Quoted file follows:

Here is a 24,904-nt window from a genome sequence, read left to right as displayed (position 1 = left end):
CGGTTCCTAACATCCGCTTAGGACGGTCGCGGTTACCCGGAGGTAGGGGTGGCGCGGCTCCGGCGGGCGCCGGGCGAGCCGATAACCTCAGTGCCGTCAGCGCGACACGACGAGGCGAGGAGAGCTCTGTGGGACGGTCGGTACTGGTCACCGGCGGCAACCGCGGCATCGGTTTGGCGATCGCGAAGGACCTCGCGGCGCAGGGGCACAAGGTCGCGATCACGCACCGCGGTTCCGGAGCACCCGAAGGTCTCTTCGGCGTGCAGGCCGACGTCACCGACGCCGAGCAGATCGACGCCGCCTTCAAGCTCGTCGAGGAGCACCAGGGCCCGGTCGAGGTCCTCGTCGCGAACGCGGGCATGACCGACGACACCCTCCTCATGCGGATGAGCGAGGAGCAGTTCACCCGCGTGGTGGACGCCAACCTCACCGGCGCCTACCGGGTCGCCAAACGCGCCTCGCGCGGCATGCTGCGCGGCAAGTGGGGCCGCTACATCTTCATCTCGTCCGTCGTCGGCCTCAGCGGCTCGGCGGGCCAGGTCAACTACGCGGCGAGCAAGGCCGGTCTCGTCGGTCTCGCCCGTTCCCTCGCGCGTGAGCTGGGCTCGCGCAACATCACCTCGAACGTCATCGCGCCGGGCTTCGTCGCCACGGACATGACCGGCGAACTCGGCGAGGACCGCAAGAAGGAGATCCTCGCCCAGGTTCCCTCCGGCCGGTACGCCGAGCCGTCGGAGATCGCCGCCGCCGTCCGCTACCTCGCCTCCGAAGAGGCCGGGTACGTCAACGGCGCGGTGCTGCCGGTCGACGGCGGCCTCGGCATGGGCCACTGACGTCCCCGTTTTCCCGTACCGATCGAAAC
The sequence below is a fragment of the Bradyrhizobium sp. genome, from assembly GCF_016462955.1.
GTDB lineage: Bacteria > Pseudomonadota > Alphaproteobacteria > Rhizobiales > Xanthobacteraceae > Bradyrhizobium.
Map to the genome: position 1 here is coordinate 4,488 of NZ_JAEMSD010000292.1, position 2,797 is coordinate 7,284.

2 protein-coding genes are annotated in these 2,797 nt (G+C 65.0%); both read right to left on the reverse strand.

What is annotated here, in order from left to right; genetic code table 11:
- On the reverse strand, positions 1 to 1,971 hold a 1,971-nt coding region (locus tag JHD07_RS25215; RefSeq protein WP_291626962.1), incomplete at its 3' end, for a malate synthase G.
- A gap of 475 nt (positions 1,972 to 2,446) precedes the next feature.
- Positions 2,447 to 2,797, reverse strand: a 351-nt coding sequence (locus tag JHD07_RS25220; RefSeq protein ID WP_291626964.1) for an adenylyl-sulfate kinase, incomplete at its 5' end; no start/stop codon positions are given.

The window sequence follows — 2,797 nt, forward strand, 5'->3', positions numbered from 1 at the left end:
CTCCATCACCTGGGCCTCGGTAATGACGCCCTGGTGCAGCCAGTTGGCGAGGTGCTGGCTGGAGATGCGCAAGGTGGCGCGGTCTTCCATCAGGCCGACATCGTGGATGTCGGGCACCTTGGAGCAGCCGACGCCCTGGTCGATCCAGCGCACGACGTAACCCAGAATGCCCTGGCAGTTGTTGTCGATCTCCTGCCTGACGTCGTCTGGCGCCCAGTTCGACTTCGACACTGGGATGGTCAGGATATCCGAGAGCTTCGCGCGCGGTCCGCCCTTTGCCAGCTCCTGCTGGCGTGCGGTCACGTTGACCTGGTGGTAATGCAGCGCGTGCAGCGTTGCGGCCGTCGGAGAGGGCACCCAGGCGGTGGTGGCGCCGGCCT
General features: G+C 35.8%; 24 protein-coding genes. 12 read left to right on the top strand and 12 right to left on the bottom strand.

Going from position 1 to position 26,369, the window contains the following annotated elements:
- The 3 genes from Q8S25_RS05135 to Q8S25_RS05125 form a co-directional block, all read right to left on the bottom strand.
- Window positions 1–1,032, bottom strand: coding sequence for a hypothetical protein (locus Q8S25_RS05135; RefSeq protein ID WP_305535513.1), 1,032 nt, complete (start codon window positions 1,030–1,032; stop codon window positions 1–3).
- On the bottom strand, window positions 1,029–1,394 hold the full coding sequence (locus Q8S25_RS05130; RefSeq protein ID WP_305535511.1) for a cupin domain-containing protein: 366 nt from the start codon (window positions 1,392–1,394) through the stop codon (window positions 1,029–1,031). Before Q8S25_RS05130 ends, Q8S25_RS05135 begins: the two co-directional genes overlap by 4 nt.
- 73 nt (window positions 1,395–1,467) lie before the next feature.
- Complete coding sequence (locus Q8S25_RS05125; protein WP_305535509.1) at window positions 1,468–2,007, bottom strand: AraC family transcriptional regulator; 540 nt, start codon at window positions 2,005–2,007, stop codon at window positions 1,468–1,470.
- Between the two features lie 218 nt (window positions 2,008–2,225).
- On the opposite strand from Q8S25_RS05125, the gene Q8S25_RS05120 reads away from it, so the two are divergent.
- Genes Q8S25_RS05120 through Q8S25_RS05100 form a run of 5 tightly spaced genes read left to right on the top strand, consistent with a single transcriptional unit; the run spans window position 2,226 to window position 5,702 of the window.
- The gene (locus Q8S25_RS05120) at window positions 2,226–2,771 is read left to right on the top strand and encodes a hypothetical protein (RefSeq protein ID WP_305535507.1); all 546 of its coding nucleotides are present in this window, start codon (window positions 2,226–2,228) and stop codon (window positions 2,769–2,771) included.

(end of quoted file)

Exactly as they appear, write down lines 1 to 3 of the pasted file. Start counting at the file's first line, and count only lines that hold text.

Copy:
Here is a 24,904-nt window from a genome sequence, read left to right as displayed (position 1 = left end):
CGGTTCCTAACATCCGCTTAGGACGGTCGCGGTTACCCGGAGGTAGGGGTGGCGCGGCTCCGGCGGGCGCCGGGCGAGCCGATAACCTCAGTGCCGTCAGCGCGACACGACGAGGCGAGGAGAGCTCTGTGGGACGGTCGGTACTGGTCACCGGCGGCAACCGCGGCATCGGTTTGGCGATCGCGAAGGACCTCGCGGCGCAGGGGCACAAGGTCGCGATCACGCACCGCGGTTCCGGAGCACCCGAAGGTCTCTTCGGCGTGCAGGCCGACGTCACCGACGCCGAGCAGATCGACGCCGCCTTCAAGCTCGTCGAGGAGCACCAGGGCCCGGTCGAGGTCCTCGTCGCGAACGCGGGCATGACCGACGACACCCTCCTCATGCGGATGAGCGAGGAGCAGTTCACCCGCGTGGTGGACGCCAACCTCACCGGCGCCTACCGGGTCGCCAAACGCGCCTCGCGCGGCATGCTGCGCGGCAAGTGGGGCCGCTACATCTTCATCTCGTCCGTCGTCGGCCTCAGCGGCTCGGCGGGCCAGGTCAACTACGCGGCGAGCAAGGCCGGTCTCGTCGGTCTCGCCCGTTCCCTCGCGCGTGAGCTGGGCTCGCGCAACATCACCTCGAACGTCATCGCGCCGGGCTTCGTCGCCACGGACATGACCGGCGAACTCGGCGAGGACCGCAAGAAGGAGATCCTCGCCCAGGTTCCCTCCGGCCGGTACGCCGAGCCGTCGGAGATCGCCGCCGCCGTCCGCTACCTCGCCTCCGAAGAGGCCGGGTACGTCAACGGCGCGGTGCTGCCGGTCGACGGCGGCCTCGGCATGGGCCACTGACGTCCCCGTTTTCCCGTACCGATCGAAAC
The sequence below is a fragment of the Bradyrhizobium sp. genome, from assembly GCF_016462955.1.